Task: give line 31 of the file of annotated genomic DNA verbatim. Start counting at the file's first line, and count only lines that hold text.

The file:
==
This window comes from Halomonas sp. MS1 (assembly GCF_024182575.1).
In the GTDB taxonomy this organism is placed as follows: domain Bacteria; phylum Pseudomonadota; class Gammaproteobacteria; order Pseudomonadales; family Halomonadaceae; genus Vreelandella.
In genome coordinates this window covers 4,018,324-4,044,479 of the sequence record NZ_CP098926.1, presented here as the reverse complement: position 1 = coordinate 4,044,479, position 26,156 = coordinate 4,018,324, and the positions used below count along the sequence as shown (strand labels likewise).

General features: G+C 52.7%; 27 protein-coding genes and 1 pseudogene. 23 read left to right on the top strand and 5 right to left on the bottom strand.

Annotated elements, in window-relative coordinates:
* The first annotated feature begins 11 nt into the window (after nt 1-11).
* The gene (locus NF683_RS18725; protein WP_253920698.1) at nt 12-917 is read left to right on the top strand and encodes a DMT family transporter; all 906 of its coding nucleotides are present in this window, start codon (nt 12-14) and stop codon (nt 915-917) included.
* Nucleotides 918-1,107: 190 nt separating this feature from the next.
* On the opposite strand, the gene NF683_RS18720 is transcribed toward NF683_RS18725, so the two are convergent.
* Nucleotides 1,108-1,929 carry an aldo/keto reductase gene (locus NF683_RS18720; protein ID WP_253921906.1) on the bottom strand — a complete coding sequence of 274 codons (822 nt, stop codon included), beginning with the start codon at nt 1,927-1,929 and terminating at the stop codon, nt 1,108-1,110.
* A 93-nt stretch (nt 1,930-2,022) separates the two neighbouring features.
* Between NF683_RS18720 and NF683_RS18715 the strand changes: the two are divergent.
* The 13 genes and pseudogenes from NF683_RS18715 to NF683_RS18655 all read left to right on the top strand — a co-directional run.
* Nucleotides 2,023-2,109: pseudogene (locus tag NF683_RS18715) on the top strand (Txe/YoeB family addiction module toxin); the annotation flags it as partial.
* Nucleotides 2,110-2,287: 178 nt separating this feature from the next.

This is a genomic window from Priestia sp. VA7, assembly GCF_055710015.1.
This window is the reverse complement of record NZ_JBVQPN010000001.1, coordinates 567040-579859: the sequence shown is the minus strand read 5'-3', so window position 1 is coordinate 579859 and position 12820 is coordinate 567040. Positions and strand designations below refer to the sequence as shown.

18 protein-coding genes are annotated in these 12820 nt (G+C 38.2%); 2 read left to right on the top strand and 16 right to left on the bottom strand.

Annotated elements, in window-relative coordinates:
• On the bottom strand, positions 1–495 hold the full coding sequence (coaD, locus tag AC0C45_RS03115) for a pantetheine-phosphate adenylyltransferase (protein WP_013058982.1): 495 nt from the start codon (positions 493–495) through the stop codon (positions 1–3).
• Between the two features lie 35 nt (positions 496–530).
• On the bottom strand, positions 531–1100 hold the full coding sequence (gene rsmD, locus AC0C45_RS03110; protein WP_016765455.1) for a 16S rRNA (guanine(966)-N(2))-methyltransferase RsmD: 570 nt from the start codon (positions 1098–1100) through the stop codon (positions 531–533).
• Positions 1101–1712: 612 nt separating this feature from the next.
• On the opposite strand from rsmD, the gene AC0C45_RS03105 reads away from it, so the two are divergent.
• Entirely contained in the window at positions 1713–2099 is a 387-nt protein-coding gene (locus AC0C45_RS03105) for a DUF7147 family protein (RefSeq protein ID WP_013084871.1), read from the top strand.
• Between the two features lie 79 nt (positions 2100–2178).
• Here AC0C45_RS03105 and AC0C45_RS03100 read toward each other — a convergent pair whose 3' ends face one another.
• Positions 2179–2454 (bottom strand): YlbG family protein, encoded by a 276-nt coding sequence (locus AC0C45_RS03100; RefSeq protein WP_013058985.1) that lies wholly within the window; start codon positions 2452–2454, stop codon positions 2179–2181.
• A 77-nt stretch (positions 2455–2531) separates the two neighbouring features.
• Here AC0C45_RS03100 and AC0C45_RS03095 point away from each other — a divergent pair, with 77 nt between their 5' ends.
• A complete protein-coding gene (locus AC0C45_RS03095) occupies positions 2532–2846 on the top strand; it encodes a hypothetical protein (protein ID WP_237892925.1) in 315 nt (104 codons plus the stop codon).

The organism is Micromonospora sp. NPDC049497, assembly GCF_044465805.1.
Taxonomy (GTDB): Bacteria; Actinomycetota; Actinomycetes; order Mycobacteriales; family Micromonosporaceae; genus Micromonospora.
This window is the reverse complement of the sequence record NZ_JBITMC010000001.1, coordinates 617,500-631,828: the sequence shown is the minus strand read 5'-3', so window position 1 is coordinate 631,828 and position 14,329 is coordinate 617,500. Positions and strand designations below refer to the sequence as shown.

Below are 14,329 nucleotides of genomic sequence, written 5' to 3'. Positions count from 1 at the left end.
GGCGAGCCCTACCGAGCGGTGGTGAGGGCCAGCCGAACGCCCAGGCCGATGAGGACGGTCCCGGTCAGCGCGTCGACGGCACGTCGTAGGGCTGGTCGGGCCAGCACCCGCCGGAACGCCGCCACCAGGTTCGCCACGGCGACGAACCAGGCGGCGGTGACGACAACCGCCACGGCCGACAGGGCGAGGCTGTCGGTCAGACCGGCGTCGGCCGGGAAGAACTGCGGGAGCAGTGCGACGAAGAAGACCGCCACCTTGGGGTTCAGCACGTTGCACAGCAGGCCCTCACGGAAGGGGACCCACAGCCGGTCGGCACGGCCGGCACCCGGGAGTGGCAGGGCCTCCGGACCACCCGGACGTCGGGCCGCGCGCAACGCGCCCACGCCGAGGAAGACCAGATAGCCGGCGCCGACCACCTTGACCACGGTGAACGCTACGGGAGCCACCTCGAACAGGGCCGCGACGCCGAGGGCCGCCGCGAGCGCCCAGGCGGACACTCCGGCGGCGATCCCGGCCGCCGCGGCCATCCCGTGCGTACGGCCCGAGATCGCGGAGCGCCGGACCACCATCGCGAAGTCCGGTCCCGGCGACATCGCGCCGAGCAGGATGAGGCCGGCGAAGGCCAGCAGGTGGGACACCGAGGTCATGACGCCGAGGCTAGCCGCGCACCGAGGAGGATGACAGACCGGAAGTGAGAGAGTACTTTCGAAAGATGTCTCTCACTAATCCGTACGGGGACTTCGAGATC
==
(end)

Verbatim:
• A complete protein-coding gene (locus AC0C45_RS03095) occupies positions 2532–2846 on the top strand; it encodes a hypothetical protein (protein ID WP_237892925.1) in 315 nt (104 codons plus the stop codon).